In order to quiet my restless mind, I ran away. We are all runaways. First when I left, mother was still on her never ending mission to find Amir. She barely noticed her daughter was gone. But later as Amir’s disappearance sunk in more, she started to remember me. She wanted me to listen to her new findings, consult the clues she had found, or just hold her frustration for her. It felt good to be away from here at first. I’m sorry maman for feeling like I could breathe finally, only when I left home, you. For making you feel so guilty for not being there for me.

“You should know better Raha. Never take pills unless your doctor has approved of them. Or just give me a call. I could have just asked my husband. You know he is a doctor right?” Says she as she drives the car out of the parking spot. Micro-managing is her response to stressful situations over which she does not have full control.

She is wearing a pair of clear glasses. Her eyes are ornamented with a thousand wrinkles. Father hated clear glasses for her. He used to say they made her look older. He is gone now and she is older. She doesn’t look her age though. Not because she has done Botox, as every woman over thirty in in Tehran does, nor because she highlights her hair. But mostly because she is a small nimble woman. Her silver undyed hair is in trend. She was never fancy but always trendy. She is singing to her favorite classical singer Parissa, from twenty years ago. We all are stuck in the past one way or the other. “Come on. At least sing with me. You know this one.” She is trying to bond with her cold blooded daughter.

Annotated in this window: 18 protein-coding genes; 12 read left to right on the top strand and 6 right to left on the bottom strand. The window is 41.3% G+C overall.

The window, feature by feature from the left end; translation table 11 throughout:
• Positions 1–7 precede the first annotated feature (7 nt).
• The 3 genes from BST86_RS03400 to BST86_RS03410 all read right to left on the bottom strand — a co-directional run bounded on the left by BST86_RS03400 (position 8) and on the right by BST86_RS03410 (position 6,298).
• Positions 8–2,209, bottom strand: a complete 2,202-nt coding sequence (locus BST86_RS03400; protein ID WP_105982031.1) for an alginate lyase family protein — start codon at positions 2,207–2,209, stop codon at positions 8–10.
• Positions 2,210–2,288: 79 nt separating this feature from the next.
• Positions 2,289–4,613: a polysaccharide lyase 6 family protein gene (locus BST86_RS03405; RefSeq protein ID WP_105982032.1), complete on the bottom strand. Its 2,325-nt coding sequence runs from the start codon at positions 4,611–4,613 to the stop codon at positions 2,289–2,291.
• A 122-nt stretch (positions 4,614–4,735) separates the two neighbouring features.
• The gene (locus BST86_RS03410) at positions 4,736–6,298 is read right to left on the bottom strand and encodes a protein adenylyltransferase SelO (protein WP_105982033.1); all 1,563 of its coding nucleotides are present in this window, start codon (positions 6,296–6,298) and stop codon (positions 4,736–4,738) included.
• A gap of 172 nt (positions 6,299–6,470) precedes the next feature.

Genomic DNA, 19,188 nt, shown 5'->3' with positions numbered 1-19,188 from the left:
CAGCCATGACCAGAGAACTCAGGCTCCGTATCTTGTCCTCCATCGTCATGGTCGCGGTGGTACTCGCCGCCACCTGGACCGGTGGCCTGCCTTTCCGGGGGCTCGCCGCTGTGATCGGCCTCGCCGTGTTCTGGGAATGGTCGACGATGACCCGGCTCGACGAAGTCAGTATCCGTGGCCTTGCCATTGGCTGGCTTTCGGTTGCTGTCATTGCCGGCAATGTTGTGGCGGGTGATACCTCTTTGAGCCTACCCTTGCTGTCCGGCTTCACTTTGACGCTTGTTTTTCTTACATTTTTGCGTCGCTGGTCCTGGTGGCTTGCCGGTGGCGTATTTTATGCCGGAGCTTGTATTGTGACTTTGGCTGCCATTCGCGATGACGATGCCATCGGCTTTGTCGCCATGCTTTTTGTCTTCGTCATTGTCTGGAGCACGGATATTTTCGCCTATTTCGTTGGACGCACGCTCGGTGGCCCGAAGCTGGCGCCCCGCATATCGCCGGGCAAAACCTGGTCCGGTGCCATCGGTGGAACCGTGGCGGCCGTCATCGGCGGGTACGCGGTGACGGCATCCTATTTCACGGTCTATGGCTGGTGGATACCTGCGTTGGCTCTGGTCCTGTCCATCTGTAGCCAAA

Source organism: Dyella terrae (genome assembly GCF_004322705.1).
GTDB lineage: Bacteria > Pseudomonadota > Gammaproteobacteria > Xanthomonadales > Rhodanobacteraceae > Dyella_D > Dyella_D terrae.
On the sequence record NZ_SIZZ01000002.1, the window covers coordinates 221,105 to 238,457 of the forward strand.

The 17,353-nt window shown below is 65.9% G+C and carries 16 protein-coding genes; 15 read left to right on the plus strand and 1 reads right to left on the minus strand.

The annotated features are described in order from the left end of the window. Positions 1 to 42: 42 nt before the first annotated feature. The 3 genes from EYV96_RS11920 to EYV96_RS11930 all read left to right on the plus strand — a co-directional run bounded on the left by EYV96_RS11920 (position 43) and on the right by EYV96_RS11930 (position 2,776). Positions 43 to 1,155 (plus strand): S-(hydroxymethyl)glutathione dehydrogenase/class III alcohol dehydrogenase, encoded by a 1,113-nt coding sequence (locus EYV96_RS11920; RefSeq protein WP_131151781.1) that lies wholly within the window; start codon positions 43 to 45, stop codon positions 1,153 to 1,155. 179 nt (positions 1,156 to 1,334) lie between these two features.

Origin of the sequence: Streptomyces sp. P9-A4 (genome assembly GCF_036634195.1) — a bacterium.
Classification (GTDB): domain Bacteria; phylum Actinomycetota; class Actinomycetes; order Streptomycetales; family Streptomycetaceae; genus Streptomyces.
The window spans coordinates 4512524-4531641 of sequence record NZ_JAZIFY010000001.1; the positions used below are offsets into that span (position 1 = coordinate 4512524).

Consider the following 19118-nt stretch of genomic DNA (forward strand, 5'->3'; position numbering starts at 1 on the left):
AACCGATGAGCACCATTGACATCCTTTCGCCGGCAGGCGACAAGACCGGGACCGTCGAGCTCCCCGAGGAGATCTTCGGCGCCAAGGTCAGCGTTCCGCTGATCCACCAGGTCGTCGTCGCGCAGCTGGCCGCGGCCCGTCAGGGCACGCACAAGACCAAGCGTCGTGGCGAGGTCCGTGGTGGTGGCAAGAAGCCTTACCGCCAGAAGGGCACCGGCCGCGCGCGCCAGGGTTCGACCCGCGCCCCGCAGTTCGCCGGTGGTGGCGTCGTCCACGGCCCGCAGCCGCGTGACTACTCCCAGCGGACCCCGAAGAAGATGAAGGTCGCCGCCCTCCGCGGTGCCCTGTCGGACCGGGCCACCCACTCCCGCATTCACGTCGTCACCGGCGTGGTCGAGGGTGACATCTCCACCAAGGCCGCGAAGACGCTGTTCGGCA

When I applied for that job in Yellowknife, I thought there can’t possibly be more than three candidates for it. But only one week after putting the call out, there were 19 applicants already. Or so says my upgraded linkdn account. I never knew that the upper division of North Western territories in Canada was a popular destination. It had just occurred to me that Yellowknife, the largest city and the capital of North Western territories was the perfect place to get lost. Population mix of Dene, Metis, and newcomers. That was my ticket out. It is crazy to consider how many people want a clean slate. We, humans or homosapiens, or whatever is the correct term to refer to our species, we need a fresh start, a second chance. We have been running from our past for thousands of years, in the stories of our people that we tell, and in our collective memories. The Inuit people’s reality was so far off from mine that I could consent to it without any need or room for self projection. My mind would finally settle.

“My beautiful daughter what a beautiful voice you have. See? Only if you sang with me, you would feel so much better.” Yes. You are probably right. Sometimes I hate it when you are right maman. I know. How juvenile of me. Thank you for letting me act like a spoilt girl even if I am thirty five years old. “Can we eat something? Leila said the pill suppresses appetite and I might get dizzy.” She makes a U-turn so that we can pick up pizza on the way home.